My second goal is to teach students that psychology is a dynamic and evolving process of discovery. Every textbook presents the discipline as a science. Indeed, many authors devote a whole second chapter to research methods. I have taken an integrated approach. Research methods are central to psychology's identity, so they are introduced and fully presented in Chapter 1, along with the field itself. In learning about research methods, students will see that science is a process that is slow, cumulative, and dynamic.
My third goal is to spark in students the hunger, passion, and excitement that psychologists have for their work. Toward this end, I have tried to write a book that is not only "readable" but warm, personal, interactive, contemporary, relevant, and newsy. I have not ducked the hot and sticky issues. The nature and nurture of homosexuality and the recovery of repressed childhood memories are just two of the controversies that I have confronted head-on where research is available. I've also made it a point to illustrate principles with vivid events from the worlds of sports, entertainment, politics, law, and world events. I never, ever, resort to "John and Mary in the dorm" hypotheticals to make a point. The examples I use reflect my conviction that students, like the rest of us, have a vested interest in a world that extends past the borders of the college campus.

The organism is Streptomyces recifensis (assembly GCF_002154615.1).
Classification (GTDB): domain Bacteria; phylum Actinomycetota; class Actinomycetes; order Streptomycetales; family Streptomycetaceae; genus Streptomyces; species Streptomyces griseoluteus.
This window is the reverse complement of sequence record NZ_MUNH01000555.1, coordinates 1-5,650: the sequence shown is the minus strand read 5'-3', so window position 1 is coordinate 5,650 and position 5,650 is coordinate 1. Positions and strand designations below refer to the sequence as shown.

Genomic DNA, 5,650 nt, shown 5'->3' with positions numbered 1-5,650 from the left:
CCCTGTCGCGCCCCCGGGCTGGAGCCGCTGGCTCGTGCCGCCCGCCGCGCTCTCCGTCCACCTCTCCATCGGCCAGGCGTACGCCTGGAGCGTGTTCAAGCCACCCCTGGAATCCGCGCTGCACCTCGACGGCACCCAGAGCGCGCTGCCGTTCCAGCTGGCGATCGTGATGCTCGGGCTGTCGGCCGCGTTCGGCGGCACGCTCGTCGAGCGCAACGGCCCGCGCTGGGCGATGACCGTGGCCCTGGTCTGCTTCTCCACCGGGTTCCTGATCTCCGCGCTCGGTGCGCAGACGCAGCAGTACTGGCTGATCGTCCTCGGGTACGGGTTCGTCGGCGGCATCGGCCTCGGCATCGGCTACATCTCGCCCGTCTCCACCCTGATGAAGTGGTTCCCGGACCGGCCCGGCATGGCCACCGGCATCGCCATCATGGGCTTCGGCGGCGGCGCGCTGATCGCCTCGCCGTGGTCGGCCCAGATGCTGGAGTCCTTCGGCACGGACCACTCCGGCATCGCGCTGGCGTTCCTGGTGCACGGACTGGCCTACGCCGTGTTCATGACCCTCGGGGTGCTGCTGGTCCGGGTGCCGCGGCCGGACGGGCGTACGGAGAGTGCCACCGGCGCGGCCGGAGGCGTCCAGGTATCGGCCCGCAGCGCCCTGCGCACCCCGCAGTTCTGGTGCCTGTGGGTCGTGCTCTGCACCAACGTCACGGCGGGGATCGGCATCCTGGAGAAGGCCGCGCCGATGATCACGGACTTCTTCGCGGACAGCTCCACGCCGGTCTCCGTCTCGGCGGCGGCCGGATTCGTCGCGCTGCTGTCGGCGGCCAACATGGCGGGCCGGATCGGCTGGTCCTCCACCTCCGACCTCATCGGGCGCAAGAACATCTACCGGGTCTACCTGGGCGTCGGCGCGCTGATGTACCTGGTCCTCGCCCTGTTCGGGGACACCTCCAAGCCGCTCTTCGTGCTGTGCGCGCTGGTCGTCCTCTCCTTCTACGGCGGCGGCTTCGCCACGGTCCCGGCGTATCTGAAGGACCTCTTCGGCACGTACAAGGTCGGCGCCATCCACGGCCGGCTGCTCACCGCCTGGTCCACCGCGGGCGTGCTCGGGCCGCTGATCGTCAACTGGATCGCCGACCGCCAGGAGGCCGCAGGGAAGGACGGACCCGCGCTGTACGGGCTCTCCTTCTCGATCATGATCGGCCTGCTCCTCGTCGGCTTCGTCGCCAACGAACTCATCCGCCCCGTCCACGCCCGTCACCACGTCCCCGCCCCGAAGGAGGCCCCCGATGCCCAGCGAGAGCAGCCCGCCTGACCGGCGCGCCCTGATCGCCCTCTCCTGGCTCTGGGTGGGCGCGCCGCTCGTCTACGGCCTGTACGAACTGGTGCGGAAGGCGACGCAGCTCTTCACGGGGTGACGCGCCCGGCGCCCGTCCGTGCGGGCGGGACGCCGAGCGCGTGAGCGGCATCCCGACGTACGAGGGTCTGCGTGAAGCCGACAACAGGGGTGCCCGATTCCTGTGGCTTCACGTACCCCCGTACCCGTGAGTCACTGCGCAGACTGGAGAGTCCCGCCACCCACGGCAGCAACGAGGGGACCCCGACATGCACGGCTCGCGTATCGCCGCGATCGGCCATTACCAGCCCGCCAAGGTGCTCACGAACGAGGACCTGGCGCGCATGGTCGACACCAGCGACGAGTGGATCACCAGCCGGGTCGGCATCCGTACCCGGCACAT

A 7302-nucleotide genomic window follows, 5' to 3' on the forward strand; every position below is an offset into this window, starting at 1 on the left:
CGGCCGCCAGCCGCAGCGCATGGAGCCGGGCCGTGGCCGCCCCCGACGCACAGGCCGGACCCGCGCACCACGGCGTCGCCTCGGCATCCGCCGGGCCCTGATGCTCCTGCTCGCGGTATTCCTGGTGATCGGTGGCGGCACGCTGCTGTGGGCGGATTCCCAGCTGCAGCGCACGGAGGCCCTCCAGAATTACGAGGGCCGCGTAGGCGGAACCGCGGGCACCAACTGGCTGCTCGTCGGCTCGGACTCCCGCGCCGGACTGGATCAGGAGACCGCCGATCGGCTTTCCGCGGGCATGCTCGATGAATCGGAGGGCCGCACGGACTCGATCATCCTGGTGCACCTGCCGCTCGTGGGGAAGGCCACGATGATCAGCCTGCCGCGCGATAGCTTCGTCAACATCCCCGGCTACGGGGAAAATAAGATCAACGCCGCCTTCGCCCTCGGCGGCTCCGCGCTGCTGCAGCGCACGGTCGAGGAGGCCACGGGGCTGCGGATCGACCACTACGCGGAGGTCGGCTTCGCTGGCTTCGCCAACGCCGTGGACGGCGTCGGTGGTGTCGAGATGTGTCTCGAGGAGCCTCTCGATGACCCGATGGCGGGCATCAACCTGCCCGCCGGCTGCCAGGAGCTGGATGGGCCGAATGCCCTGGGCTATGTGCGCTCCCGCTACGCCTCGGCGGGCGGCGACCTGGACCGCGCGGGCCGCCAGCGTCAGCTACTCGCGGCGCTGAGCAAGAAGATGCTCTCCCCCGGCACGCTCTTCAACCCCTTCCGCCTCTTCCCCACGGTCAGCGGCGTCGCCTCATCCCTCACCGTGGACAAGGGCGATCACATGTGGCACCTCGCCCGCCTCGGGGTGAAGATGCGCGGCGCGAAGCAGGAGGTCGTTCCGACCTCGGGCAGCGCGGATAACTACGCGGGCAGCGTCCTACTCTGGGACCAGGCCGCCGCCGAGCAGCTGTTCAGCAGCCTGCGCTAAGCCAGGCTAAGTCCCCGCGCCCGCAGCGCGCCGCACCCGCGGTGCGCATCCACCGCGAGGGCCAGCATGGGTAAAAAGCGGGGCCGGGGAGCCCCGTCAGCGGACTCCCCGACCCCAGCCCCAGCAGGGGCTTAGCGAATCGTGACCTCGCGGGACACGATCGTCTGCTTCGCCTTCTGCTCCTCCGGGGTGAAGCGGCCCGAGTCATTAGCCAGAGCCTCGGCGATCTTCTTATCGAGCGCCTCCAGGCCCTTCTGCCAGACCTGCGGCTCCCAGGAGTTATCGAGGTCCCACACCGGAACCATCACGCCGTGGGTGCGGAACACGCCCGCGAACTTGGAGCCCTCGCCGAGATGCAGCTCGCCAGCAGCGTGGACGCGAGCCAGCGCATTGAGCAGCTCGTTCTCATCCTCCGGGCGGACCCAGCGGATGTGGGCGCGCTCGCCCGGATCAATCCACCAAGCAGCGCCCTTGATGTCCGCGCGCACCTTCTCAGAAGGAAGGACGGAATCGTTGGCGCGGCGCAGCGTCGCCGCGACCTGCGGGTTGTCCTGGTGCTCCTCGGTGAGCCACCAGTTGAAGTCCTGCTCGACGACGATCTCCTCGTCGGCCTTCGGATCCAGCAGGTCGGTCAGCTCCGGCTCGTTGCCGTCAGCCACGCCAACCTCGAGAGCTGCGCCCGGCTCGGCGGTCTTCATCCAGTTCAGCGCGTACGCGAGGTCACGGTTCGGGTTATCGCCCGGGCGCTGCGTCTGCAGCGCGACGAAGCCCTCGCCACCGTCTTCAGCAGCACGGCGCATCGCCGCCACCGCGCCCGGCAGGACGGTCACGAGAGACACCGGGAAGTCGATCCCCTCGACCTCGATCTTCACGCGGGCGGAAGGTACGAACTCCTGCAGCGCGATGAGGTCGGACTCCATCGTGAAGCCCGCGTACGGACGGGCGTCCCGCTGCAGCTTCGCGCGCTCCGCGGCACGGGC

Sneak a peek at the Table of Contents and you'll see that Essentials of Psychology contains fifteen independent chapters—not the eighteen found in the more comprehensive parent text. To help condense material, I combined the coverage of thought and language with intelligence (Chapter 7), I combined motivation and emotion (Chapter 10), and I brought together the material on social and cultural psychology (Chapter 11). To show psychology's relevance "out there" in the world, I also wrote a new capstone chapter on current applications to health, business, and law (Chapter 15).
You'll see that this book offers a balanced and mainstream look at psychology today—and that it's remarkably up to date. Included are discussions of the most recent work on the psychological effects of terrorism, neurogenesis, corporal punishment, the creation of false memories, the Human Genome Project, infants as mini-mathematicians, stereotype threat effects on academic performance, the global obesity epidemic, implicit stereotyping, and the trend toward the "manualization" of psychological treatments.